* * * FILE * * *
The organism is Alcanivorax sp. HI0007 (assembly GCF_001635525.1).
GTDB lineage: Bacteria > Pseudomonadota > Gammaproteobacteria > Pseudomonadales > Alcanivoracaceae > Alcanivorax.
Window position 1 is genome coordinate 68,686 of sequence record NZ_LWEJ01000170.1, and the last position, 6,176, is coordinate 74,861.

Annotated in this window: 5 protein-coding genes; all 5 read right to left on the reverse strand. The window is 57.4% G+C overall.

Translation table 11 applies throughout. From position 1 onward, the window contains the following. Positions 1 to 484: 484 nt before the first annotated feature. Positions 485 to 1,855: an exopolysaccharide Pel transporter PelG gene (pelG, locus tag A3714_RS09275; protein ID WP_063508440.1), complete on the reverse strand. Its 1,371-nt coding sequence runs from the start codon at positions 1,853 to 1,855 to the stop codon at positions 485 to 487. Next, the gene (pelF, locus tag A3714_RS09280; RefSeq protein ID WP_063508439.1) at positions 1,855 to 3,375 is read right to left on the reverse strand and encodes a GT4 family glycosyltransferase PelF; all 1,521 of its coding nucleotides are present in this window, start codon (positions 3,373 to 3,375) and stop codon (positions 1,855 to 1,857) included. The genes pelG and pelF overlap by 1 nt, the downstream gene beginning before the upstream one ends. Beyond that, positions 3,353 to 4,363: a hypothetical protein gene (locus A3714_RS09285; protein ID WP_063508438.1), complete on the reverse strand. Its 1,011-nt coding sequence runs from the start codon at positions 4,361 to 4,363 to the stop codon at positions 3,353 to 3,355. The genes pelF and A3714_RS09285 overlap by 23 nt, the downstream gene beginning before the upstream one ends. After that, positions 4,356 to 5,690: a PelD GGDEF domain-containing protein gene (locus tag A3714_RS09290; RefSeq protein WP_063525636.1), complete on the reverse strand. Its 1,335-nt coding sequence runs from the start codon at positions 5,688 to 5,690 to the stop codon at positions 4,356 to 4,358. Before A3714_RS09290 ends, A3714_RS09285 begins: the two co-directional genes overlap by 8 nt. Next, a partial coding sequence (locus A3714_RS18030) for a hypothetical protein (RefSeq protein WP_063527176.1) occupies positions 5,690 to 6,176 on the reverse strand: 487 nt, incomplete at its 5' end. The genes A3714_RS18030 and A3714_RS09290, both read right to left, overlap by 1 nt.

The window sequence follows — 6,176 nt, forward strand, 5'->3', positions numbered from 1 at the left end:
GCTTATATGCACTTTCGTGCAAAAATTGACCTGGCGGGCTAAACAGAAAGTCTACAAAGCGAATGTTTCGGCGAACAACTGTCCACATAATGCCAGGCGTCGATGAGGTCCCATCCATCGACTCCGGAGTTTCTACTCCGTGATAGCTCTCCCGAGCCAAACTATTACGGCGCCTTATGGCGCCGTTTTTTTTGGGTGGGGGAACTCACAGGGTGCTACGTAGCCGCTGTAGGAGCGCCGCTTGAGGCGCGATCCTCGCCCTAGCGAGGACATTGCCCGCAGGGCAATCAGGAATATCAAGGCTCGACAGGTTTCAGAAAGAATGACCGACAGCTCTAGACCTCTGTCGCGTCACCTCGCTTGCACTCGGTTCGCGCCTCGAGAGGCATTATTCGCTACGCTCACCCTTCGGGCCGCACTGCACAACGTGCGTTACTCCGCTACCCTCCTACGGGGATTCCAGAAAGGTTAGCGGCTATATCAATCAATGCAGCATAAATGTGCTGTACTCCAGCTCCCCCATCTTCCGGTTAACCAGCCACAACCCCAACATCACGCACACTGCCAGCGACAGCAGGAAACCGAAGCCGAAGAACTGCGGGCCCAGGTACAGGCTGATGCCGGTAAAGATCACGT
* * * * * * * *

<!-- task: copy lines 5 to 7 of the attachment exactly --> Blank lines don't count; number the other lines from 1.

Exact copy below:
Translation table 11 applies throughout. From position 1 onward, the window contains the following. Positions 1 to 484: 484 nt before the first annotated feature. Positions 485 to 1,855: an exopolysaccharide Pel transporter PelG gene (pelG, locus tag A3714_RS09275; protein ID WP_063508440.1), complete on the reverse strand. Its 1,371-nt coding sequence runs from the start codon at positions 1,853 to 1,855 to the stop codon at positions 485 to 487. Next, the gene (pelF, locus tag A3714_RS09280; RefSeq protein ID WP_063508439.1) at positions 1,855 to 3,375 is read right to left on the reverse strand and encodes a GT4 family glycosyltransferase PelF; all 1,521 of its coding nucleotides are present in this window, start codon (positions 3,373 to 3,375) and stop codon (positions 1,855 to 1,857) included. The genes pelG and pelF overlap by 1 nt, the downstream gene beginning before the upstream one ends. Beyond that, positions 3,353 to 4,363: a hypothetical protein gene (locus A3714_RS09285; protein ID WP_063508438.1), complete on the reverse strand. Its 1,011-nt coding sequence runs from the start codon at positions 4,361 to 4,363 to the stop codon at positions 3,353 to 3,355. The genes pelF and A3714_RS09285 overlap by 23 nt, the downstream gene beginning before the upstream one ends. After that, positions 4,356 to 5,690: a PelD GGDEF domain-containing protein gene (locus tag A3714_RS09290; RefSeq protein WP_063525636.1), complete on the reverse strand. Its 1,335-nt coding sequence runs from the start codon at positions 5,688 to 5,690 to the stop codon at positions 4,356 to 4,358. Before A3714_RS09290 ends, A3714_RS09285 begins: the two co-directional genes overlap by 8 nt. Next, a partial coding sequence (locus A3714_RS18030) for a hypothetical protein (RefSeq protein WP_063527176.1) occupies positions 5,690 to 6,176 on the reverse strand: 487 nt, incomplete at its 5' end. The genes A3714_RS18030 and A3714_RS09290, both read right to left, overlap by 1 nt.

The window sequence follows — 6,176 nt, forward strand, 5'->3', positions numbered from 1 at the left end:
GCTTATATGCACTTTCGTGCAAAAATTGACCTGGCGGGCTAAACAGAAAGTCTACAAAGCGAATGTTTCGGCGAACAACTGTCCACATAATGCCAGGCGTCGATGAGGTCCCATCCATCGACTCCGGAGTTTCTACTCCGTGATAGCTCTCCCGAGCCAAACTATTACGGCGCCTTATGGCGCCGTTTTTTTTGGGTGGGGGAACTCACAGGGTGCTACGTAGCCGCTGTAGGAGCGCCGCTTGAGGCGCGATCCTCGCCCTAGCGAGGACATTGCCCGCAGGGCAATCAGGAATATCAAGGCTCGACAGGTTTCAGAAAGAATGACCGACAGCTCTAGACCTCTGTCGCGTCACCTCGCTTGCACTCGGTTCGCGCCTCGAGAGGCATTATTCGCTACGCTCACCCTTCGGGCCGCACTGCACAACGTGCGTTACTCCGCTACCCTCCTACGGGGATTCCAGAAAGGTTAGCGGCTATATCAATCAATGCAGCATAAATGTGCTGTACTCCAGCTCCCCCATCTTCCGGTTAACCAGCCACAACCCCAACATCACGCACACTGCCAGCGACAGCAGGAAACCGAAGCCGAAGAACTGCGGGCCCAGGTACAGGCTGATGCCGGTAAAGATCACGT